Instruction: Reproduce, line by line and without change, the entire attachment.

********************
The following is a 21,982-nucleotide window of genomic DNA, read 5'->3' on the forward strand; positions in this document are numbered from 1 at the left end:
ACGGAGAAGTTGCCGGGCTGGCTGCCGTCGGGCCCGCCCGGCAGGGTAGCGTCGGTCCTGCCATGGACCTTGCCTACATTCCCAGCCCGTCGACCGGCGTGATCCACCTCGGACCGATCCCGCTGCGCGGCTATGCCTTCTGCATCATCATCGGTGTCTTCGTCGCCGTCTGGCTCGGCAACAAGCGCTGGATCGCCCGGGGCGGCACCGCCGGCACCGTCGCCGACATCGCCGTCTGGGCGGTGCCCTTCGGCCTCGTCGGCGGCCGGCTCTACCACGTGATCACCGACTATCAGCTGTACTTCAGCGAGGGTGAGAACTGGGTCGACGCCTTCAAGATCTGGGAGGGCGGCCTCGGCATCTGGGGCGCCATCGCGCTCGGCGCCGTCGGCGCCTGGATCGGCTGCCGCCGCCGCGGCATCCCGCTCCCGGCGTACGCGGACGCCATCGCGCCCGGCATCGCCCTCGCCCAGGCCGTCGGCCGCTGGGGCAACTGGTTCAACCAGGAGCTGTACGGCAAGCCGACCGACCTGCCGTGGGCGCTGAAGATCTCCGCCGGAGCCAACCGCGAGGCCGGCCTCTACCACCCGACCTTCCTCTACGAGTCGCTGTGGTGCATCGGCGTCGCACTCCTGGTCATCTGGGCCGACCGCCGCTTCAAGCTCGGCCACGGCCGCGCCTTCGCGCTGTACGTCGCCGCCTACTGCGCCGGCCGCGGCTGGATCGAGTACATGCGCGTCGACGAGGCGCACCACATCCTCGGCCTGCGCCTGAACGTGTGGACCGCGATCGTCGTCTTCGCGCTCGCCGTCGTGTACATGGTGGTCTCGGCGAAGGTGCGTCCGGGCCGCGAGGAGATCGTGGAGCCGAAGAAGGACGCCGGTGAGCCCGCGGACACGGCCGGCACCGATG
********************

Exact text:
The following is a 21,982-nucleotide window of genomic DNA, read 5'->3' on the forward strand; positions in this document are numbered from 1 at the left end:
ACGGAGAAGTTGCCGGGCTGGCTGCCGTCGGGCCCGCCCGGCAGGGTAGCGTCGGTCCTGCCATGGACCTTGCCTACATTCCCAGCCCGTCGACCGGCGTGATCCACCTCGGACCGATCCCGCTGCGCGGCTATGCCTTCTGCATCATCATCGGTGTCTTCGTCGCCGTCTGGCTCGGCAACAAGCGCTGGATCGCCCGGGGCGGCACCGCCGGCACCGTCGCCGACATCGCCGTCTGGGCGGTGCCCTTCGGCCTCGTCGGCGGCCGGCTCTACCACGTGATCACCGACTATCAGCTGTACTTCAGCGAGGGTGAGAACTGGGTCGACGCCTTCAAGATCTGGGAGGGCGGCCTCGGCATCTGGGGCGCCATCGCGCTCGGCGCCGTCGGCGCCTGGATCGGCTGCCGCCGCCGCGGCATCCCGCTCCCGGCGTACGCGGACGCCATCGCGCCCGGCATCGCCCTCGCCCAGGCCGTCGGCCGCTGGGGCAACTGGTTCAACCAGGAGCTGTACGGCAAGCCGACCGACCTGCCGTGGGCGCTGAAGATCTCCGCCGGAGCCAACCGCGAGGCCGGCCTCTACCACCCGACCTTCCTCTACGAGTCGCTGTGGTGCATCGGCGTCGCACTCCTGGTCATCTGGGCCGACCGCCGCTTCAAGCTCGGCCACGGCCGCGCCTTCGCGCTGTACGTCGCCGCCTACTGCGCCGGCCGCGGCTGGATCGAGTACATGCGCGTCGACGAGGCGCACCACATCCTCGGCCTGCGCCTGAACGTGTGGACCGCGATCGTCGTCTTCGCGCTCGCCGTCGTGTACATGGTGGTCTCGGCGAAGGTGCGTCCGGGCCGCGAGGAGATCGTGGAGCCGAAGAAGGACGCCGGTGAGCCCGCGGACACGGCCGGCACCGATG